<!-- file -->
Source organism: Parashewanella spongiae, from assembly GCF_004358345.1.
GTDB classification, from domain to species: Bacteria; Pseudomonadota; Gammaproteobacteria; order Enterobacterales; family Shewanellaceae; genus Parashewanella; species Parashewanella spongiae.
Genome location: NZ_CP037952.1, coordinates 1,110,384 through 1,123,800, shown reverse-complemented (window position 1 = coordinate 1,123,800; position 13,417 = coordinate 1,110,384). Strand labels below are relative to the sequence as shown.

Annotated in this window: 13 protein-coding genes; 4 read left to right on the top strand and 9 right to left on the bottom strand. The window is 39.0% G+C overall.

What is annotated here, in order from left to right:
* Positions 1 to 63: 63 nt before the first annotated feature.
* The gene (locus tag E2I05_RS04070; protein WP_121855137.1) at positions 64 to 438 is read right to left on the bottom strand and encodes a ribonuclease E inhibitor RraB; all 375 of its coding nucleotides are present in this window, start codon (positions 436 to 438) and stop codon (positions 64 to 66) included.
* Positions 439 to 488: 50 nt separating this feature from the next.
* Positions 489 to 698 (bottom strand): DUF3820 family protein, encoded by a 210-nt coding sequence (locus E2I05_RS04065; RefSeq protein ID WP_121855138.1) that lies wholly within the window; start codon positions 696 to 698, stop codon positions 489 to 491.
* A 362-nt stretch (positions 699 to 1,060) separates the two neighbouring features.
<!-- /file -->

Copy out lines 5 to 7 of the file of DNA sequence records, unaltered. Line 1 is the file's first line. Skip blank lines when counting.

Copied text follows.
What is annotated here, in order from left to right:
* Positions 1 to 63: 63 nt before the first annotated feature.
* The gene (locus tag E2I05_RS04070; protein WP_121855137.1) at positions 64 to 438 is read right to left on the bottom strand and encodes a ribonuclease E inhibitor RraB; all 375 of its coding nucleotides are present in this window, start codon (positions 436 to 438) and stop codon (positions 64 to 66) included.